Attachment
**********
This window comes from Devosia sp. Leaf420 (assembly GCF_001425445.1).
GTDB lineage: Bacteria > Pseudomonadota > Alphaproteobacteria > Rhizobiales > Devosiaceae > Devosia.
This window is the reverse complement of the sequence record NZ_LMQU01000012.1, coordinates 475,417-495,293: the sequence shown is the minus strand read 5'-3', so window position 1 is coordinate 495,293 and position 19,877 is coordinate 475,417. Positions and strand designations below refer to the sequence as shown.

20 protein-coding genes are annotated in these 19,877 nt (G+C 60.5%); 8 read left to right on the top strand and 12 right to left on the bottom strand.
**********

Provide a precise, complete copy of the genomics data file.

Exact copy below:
This window comes from Devosia sp. Leaf420 (assembly GCF_001425445.1).
GTDB lineage: Bacteria > Pseudomonadota > Alphaproteobacteria > Rhizobiales > Devosiaceae > Devosia.
This window is the reverse complement of the sequence record NZ_LMQU01000012.1, coordinates 475,417-495,293: the sequence shown is the minus strand read 5'-3', so window position 1 is coordinate 495,293 and position 19,877 is coordinate 475,417. Positions and strand designations below refer to the sequence as shown.

20 protein-coding genes are annotated in these 19,877 nt (G+C 60.5%); 8 read left to right on the top strand and 12 right to left on the bottom strand.